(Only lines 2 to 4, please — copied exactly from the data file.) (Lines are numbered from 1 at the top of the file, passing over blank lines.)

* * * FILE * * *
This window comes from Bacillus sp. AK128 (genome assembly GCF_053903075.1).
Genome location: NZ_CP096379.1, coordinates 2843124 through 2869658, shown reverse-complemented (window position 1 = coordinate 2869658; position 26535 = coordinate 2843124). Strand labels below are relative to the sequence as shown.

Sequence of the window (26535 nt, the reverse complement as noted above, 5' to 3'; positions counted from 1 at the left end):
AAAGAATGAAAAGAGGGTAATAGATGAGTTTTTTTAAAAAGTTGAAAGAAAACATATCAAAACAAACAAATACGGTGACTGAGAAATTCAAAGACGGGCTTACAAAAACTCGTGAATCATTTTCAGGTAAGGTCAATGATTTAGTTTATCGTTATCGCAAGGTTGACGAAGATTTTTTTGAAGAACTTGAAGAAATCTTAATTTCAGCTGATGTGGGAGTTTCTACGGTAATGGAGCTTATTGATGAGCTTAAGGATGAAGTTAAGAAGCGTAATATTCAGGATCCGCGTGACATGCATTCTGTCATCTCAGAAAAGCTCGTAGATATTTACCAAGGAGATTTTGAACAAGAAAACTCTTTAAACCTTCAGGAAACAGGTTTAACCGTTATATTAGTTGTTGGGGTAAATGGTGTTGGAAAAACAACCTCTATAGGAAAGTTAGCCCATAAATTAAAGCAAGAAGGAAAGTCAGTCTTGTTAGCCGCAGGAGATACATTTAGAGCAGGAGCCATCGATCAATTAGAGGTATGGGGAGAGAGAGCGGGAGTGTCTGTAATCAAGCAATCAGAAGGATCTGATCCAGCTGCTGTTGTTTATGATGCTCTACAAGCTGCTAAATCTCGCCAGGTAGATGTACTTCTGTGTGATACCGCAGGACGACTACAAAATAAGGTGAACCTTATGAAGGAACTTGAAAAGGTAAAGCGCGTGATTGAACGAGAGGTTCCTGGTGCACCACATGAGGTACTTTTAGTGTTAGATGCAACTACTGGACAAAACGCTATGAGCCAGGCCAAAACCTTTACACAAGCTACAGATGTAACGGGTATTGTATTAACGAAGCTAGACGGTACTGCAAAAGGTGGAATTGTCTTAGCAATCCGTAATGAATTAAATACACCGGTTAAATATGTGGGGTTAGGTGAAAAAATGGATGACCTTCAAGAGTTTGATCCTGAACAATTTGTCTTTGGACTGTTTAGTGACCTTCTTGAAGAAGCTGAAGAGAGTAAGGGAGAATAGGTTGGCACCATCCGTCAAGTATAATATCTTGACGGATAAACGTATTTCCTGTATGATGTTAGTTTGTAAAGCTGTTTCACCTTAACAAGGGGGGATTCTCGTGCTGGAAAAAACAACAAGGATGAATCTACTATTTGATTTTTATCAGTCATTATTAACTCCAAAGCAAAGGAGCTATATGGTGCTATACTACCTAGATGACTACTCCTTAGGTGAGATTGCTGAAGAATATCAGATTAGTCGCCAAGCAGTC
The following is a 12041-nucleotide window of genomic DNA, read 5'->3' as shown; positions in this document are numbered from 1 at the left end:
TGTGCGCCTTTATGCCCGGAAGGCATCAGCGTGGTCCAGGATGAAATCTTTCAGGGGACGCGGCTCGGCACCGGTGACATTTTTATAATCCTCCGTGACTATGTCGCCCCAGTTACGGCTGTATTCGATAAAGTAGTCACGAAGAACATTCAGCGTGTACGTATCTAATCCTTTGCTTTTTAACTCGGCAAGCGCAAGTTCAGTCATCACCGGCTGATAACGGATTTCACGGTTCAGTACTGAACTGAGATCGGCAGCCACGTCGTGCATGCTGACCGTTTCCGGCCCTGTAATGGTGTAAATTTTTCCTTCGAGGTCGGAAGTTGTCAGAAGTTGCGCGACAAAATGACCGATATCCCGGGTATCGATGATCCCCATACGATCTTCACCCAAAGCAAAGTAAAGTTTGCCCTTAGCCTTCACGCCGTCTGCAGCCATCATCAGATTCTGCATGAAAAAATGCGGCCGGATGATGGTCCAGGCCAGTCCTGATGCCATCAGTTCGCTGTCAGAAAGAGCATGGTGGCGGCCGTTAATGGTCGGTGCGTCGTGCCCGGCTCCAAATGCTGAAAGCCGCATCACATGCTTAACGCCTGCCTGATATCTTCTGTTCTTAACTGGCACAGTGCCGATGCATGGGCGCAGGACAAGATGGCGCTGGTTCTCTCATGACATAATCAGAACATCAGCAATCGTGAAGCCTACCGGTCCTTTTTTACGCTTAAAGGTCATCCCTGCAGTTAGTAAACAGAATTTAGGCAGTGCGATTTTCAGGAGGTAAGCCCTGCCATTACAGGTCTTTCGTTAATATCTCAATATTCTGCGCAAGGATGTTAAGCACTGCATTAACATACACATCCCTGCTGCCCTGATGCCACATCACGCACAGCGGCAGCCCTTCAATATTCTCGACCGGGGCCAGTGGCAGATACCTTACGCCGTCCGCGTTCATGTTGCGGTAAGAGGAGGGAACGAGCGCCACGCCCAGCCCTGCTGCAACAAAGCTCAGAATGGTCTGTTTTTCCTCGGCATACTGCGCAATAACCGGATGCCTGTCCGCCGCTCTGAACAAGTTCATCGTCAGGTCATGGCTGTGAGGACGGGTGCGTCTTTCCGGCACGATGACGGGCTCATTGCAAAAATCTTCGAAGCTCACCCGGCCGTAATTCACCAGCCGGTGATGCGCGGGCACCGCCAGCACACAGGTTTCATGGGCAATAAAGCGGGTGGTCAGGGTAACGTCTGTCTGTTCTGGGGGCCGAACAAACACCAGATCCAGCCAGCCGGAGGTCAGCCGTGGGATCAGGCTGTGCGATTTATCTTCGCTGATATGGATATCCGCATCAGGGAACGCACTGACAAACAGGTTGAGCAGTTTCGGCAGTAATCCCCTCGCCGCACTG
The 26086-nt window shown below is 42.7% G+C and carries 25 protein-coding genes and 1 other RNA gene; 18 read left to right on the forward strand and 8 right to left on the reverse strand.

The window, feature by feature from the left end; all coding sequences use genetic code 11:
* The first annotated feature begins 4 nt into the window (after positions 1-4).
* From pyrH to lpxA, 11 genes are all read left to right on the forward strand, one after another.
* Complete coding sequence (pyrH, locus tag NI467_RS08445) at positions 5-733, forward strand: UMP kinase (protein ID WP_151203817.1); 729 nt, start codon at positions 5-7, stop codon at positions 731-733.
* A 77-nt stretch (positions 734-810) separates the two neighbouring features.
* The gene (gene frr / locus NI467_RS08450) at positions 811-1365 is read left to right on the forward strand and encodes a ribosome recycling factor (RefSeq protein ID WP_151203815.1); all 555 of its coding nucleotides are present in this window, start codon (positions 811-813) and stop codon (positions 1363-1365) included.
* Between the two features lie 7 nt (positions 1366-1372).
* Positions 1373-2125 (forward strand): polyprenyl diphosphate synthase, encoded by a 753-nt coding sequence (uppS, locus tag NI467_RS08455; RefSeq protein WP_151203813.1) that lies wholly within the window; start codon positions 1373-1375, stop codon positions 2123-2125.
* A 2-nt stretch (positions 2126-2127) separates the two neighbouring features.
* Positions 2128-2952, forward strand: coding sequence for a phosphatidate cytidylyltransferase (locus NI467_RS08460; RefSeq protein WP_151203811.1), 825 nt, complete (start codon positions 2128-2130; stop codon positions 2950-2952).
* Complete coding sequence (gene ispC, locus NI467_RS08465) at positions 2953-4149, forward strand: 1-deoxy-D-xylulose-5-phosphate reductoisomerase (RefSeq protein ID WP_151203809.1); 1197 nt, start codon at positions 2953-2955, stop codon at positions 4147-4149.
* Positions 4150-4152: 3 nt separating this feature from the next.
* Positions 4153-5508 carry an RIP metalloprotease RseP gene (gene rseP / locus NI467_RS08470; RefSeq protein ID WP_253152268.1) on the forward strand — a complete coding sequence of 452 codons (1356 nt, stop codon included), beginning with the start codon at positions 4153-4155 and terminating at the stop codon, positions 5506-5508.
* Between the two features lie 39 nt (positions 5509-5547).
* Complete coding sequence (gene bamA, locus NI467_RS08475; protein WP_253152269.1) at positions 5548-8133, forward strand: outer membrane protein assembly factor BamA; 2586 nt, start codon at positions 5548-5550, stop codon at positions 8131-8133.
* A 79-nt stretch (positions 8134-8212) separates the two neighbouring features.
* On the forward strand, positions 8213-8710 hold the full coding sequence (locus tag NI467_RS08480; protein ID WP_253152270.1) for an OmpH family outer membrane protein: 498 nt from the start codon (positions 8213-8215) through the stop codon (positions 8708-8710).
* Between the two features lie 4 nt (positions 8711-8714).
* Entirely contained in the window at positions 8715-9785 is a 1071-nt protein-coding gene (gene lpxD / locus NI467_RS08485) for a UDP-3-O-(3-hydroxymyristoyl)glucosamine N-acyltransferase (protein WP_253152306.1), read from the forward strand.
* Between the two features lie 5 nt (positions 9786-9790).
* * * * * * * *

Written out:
Genome location: NZ_CP096379.1, coordinates 2843124 through 2869658, shown reverse-complemented (window position 1 = coordinate 2869658; position 26535 = coordinate 2843124). Strand labels below are relative to the sequence as shown.

Sequence of the window (26535 nt, the reverse complement as noted above, 5' to 3'; positions counted from 1 at the left end):
AAAGAATGAAAAGAGGGTAATAGATGAGTTTTTTTAAAAAGTTGAAAGAAAACATATCAAAACAAACAAATACGGTGACTGAGAAATTCAAAGACGGGCTTACAAAAACTCGTGAATCATTTTCAGGTAAGGTCAATGATTTAGTTTATCGTTATCGCAAGGTTGACGAAGATTTTTTTGAAGAACTTGAAGAAATCTTAATTTCAGCTGATGTGGGAGTTTCTACGGTAATGGAGCTTATTGATGAGCTTAAGGATGAAGTTAAGAAGCGTAATATTCAGGATCCGCGTGACATGCATTCTGTCATCTCAGAAAAGCTCGTAGATATTTACCAAGGAGATTTTGAACAAGAAAACTCTTTAAACCTTCAGGAAACAGGTTTAACCGTTATATTAGTTGTTGGGGTAAATGGTGTTGGAAAAACAACCTCTATAGGAAAGTTAGCCCATAAATTAAAGCAAGAAGGAAAGTCAGTCTTGTTAGCCGCAGGAGATACATTTAGAGCAGGAGCCATCGATCAATTAGAGGTATGGGGAGAGAGAGCGGGAGTGTCTGTAATCAAGCAATCAGAAGGATCTGATCCAGCTGCTGTTGTTTATGATGCTCTACAAGCTGCTAAATCTCGCCAGGTAGATGTACTTCTGTGTGATACCGCAGGACGACTACAAAATAAGGTGAACCTTATGAAGGAACTTGAAAAGGTAAAGCGCGTGATTGAACGAGAGGTTCCTGGTGCACCACATGAGGTACTTTTAGTGTTAGATGCAACTACTGGACAAAACGCTATGAGCCAGGCCAAAACCTTTACACAAGCTACAGATGTAACGGGTATTGTATTAACGAAGCTAGACGGTACTGCAAAAGGTGGAATTGTCTTAGCAATCCGTAATGAATTAAATACACCGGTTAAATATGTGGGGTTAGGTGAAAAAATGGATGACCTTCAAGAGTTTGATCCTGAACAATTTGTCTTTGGACTGTTTAGTGACCTTCTTGAAGAAGCTGAAGAGAGTAAGGGAGAATAGGTTGGCACCATCCGTCAAGTATAATATCTTGACGGATAAACGTATTTCCTGTATGATGTTAGTTTGTAAAGCTGTTTCACCTTAACAAGGGGGGATTCTCGTGCTGGAAAAAACAACAAGGATGAATCTACTATTTGATTTTTATCAGTCATTATTAACTCCAAAGCAAAGGAGCTATATGGTGCTATACTACCTAGATGACTACTCCTTAGGTGAGATTGCTGAAGAATATCAGATTAGTCGCCAAGCAGTC